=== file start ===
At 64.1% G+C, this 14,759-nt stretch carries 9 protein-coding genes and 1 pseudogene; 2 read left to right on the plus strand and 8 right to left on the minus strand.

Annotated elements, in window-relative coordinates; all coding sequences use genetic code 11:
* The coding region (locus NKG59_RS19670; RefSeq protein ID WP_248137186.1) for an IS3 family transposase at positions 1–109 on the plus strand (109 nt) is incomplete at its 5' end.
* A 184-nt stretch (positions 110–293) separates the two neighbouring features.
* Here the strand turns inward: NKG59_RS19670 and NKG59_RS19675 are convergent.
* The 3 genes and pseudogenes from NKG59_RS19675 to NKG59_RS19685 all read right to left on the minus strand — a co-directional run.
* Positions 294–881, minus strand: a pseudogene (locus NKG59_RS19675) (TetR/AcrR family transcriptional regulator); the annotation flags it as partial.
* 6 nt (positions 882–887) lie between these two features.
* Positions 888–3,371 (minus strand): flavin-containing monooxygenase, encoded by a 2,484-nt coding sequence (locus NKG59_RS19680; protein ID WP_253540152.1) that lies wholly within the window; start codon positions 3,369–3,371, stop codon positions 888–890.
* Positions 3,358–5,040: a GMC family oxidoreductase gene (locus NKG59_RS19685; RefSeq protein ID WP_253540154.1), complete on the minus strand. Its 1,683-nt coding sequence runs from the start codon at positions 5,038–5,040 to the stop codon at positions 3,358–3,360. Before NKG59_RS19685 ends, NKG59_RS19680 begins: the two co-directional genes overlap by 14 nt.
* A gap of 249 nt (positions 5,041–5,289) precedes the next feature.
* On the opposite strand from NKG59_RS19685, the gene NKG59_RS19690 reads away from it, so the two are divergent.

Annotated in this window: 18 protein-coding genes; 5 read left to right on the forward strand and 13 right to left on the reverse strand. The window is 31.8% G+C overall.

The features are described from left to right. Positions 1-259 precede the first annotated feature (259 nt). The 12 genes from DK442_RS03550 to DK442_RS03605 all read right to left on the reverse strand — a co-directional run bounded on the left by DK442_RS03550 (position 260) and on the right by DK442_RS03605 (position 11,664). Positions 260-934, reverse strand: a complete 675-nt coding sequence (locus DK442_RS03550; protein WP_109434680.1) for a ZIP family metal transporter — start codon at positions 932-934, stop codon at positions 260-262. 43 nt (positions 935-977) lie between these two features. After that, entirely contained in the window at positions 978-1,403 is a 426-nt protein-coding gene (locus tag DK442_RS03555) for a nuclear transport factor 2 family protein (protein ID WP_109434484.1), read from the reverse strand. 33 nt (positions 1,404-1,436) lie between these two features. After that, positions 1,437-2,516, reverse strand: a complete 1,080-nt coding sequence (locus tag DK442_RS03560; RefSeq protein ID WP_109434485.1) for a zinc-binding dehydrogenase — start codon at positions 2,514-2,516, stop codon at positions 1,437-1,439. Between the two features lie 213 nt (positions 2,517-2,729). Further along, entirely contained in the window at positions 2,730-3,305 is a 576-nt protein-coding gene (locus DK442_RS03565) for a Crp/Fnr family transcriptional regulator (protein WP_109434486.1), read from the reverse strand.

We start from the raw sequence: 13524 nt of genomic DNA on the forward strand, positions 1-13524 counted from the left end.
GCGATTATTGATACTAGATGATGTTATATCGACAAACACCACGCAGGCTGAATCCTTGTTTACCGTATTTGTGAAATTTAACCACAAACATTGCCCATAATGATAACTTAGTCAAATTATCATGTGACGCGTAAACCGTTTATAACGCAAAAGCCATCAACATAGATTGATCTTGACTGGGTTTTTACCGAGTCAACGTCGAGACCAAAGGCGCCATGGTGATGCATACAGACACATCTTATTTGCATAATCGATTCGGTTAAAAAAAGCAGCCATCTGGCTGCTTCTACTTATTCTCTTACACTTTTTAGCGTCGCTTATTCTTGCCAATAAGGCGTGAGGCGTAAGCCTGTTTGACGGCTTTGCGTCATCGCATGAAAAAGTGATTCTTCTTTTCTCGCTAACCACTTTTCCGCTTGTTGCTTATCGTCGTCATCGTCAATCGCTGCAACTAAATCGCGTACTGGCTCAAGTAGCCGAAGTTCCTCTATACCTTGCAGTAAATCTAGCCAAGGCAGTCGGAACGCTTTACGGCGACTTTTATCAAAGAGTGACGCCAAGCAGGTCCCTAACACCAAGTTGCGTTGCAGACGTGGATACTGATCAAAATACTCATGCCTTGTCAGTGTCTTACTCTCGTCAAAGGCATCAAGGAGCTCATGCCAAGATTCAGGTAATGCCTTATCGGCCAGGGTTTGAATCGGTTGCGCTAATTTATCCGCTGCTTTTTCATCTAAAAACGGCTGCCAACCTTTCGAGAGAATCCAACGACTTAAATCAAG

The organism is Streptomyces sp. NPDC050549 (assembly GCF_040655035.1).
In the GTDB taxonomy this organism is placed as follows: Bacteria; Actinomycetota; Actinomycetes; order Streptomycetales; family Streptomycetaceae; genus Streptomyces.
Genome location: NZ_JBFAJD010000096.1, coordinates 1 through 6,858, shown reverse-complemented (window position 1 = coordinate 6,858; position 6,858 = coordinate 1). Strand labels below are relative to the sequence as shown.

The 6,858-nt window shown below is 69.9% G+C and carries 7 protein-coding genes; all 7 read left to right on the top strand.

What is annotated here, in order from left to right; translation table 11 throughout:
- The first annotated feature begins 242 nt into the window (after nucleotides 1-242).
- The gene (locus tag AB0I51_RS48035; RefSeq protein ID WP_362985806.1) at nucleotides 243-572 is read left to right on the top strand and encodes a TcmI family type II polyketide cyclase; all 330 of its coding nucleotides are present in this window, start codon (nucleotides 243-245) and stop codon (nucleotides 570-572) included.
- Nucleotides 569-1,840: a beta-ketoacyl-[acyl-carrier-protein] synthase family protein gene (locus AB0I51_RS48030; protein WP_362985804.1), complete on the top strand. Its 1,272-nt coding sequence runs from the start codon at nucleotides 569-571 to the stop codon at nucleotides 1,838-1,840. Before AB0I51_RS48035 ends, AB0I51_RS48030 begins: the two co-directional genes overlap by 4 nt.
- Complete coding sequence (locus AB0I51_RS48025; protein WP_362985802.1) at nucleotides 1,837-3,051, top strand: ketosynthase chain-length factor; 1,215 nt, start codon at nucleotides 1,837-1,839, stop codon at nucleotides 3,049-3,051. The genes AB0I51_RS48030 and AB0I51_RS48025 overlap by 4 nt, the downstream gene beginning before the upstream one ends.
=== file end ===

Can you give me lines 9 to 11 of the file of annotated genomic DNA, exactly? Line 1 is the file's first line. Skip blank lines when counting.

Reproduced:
* Positions 888–3,371 (minus strand): flavin-containing monooxygenase, encoded by a 2,484-nt coding sequence (locus NKG59_RS19680; protein ID WP_253540152.1) that lies wholly within the window; start codon positions 3,369–3,371, stop codon positions 888–890.
* Positions 3,358–5,040: a GMC family oxidoreductase gene (locus NKG59_RS19685; RefSeq protein ID WP_253540154.1), complete on the minus strand. Its 1,683-nt coding sequence runs from the start codon at positions 5,038–5,040 to the stop codon at positions 3,358–3,360. Before NKG59_RS19685 ends, NKG59_RS19680 begins: the two co-directional genes overlap by 14 nt.
* A gap of 249 nt (positions 5,041–5,289) precedes the next feature.